04:10 – 1) Last Will & Testament
05:24 – TRIVIA: How Many Americans have a will?
08:39 – 2) Revocable Living Trust
12:11 – 3) Advanced Healthcare Directive: Living Will
13:42 – 4) Medical & Financial Power of Attorney
16:57 – 5) Beneficiary Designations
20:35 – What We Learned Today
- Family Financial Planning with Matt Kasper
- Items to Review as You Head into Retirement
- What Is Probate and Why Should I Avoid It?
- The CFP® Professional and CPA Relationship with Logan DeGraeve, CFP® and Corey Hulstein, CPA
- Revisiting Roth vs. Traditional with Bud Kasper and Corey Hulstein, CPA
- Components of a Complete Financial Plan with Logan DeGraeve
- How to Be the CEO of Your Retirement
- Starting the Retirement Planning Process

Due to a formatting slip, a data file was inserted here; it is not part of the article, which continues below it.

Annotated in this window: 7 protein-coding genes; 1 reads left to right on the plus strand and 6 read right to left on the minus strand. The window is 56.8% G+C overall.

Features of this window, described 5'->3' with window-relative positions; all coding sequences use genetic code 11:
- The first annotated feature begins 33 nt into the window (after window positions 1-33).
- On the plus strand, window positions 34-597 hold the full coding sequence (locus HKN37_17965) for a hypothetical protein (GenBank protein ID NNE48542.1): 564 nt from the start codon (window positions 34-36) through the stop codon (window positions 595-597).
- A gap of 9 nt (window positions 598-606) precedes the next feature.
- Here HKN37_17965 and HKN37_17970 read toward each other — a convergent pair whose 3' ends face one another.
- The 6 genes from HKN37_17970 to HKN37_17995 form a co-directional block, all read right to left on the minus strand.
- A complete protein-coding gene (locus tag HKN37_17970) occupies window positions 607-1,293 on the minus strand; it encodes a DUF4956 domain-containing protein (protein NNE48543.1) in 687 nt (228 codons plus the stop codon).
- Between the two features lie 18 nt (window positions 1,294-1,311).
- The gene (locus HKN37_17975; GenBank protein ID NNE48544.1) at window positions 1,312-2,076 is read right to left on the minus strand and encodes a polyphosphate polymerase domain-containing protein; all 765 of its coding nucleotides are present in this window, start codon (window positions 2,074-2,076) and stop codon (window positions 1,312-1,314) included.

- How to Build Generational Wealth
- Life Insurance in Retirement: Do I Still Need It?
- Couples Retirement Planning: What You Need to Know
- Don’t Retire without Doing These Things First
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Investment advisory services offered through Modern Wealth Management, LLC, an SEC Registered Investment Adviser.
The views expressed represent the opinion of Modern Wealth Management an SEC Registered Investment Adviser. Information provided is for illustrative purposes only and does not constitute investment, tax, or legal advice. Modern Wealth Management does not accept any liability for the use of the information discussed. Consult with a qualified financial, legal, or tax professional prior to taking any action.